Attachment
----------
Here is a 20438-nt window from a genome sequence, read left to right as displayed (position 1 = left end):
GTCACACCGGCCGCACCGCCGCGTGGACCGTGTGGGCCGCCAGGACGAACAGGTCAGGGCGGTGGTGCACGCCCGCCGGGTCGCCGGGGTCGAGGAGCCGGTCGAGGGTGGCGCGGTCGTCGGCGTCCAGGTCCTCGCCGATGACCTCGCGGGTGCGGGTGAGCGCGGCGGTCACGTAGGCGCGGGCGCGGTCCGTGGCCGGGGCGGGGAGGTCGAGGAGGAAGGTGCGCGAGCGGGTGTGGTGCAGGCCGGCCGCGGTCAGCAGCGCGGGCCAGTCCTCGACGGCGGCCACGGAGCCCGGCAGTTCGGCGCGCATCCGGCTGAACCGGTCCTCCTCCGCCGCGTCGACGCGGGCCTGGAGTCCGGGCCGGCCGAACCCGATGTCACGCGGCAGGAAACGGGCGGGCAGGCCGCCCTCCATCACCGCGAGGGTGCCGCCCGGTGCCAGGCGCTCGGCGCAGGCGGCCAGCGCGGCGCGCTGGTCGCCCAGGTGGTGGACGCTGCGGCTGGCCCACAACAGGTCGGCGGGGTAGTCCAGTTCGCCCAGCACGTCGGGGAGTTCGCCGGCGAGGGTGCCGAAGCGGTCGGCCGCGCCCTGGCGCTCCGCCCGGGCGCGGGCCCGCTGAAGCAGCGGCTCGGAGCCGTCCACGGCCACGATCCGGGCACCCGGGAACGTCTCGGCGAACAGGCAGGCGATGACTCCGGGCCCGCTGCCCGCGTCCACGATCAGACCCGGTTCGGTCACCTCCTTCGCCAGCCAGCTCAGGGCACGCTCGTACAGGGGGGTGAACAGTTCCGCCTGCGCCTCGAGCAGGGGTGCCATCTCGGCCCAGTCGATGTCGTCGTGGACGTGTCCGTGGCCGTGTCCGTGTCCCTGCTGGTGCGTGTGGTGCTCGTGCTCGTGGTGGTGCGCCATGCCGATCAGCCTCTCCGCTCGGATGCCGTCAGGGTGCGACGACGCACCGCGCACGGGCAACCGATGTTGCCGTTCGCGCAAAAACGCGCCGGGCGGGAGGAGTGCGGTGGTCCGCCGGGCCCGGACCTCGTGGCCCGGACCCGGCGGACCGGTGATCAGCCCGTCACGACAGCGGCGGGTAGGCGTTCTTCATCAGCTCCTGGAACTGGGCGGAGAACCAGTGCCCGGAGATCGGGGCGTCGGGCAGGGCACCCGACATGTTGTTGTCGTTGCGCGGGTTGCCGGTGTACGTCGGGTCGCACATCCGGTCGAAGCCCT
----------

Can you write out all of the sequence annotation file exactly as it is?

Here is a 20438-nt window from a genome sequence, read left to right as displayed (position 1 = left end):
GTCACACCGGCCGCACCGCCGCGTGGACCGTGTGGGCCGCCAGGACGAACAGGTCAGGGCGGTGGTGCACGCCCGCCGGGTCGCCGGGGTCGAGGAGCCGGTCGAGGGTGGCGCGGTCGTCGGCGTCCAGGTCCTCGCCGATGACCTCGCGGGTGCGGGTGAGCGCGGCGGTCACGTAGGCGCGGGCGCGGTCCGTGGCCGGGGCGGGGAGGTCGAGGAGGAAGGTGCGCGAGCGGGTGTGGTGCAGGCCGGCCGCGGTCAGCAGCGCGGGCCAGTCCTCGACGGCGGCCACGGAGCCCGGCAGTTCGGCGCGCATCCGGCTGAACCGGTCCTCCTCCGCCGCGTCGACGCGGGCCTGGAGTCCGGGCCGGCCGAACCCGATGTCACGCGGCAGGAAACGGGCGGGCAGGCCGCCCTCCATCACCGCGAGGGTGCCGCCCGGTGCCAGGCGCTCGGCGCAGGCGGCCAGCGCGGCGCGCTGGTCGCCCAGGTGGTGGACGCTGCGGCTGGCCCACAACAGGTCGGCGGGGTAGTCCAGTTCGCCCAGCACGTCGGGGAGTTCGCCGGCGAGGGTGCCGAAGCGGTCGGCCGCGCCCTGGCGCTCCGCCCGGGCGCGGGCCCGCTGAAGCAGCGGCTCGGAGCCGTCCACGGCCACGATCCGGGCACCCGGGAACGTCTCGGCGAACAGGCAGGCGATGACTCCGGGCCCGCTGCCCGCGTCCACGATCAGACCCGGTTCGGTCACCTCCTTCGCCAGCCAGCTCAGGGCACGCTCGTACAGGGGGGTGAACAGTTCCGCCTGCGCCTCGAGCAGGGGTGCCATCTCGGCCCAGTCGATGTCGTCGTGGACGTGTCCGTGGCCGTGTCCGTGTCCCTGCTGGTGCGTGTGGTGCTCGTGCTCGTGGTGGTGCGCCATGCCGATCAGCCTCTCCGCTCGGATGCCGTCAGGGTGCGACGACGCACCGCGCACGGGCAACCGATGTTGCCGTTCGCGCAAAAACGCGCCGGGCGGGAGGAGTGCGGTGGTCCGCCGGGCCCGGACCTCGTGGCCCGGACCCGGCGGACCGGTGATCAGCCCGTCACGACAGCGGCGGGTAGGCGTTCTTCATCAGCTCCTGGAACTGGGCGGAGAACCAGTGCCCGGAGATCGGGGCGTCGGGCAGGGCACCCGACATGTTGTTGTCGTTGCGCGGGTTGCCGGTGTACGTCGGGTCGCACATCCGGTCGAAGCCCT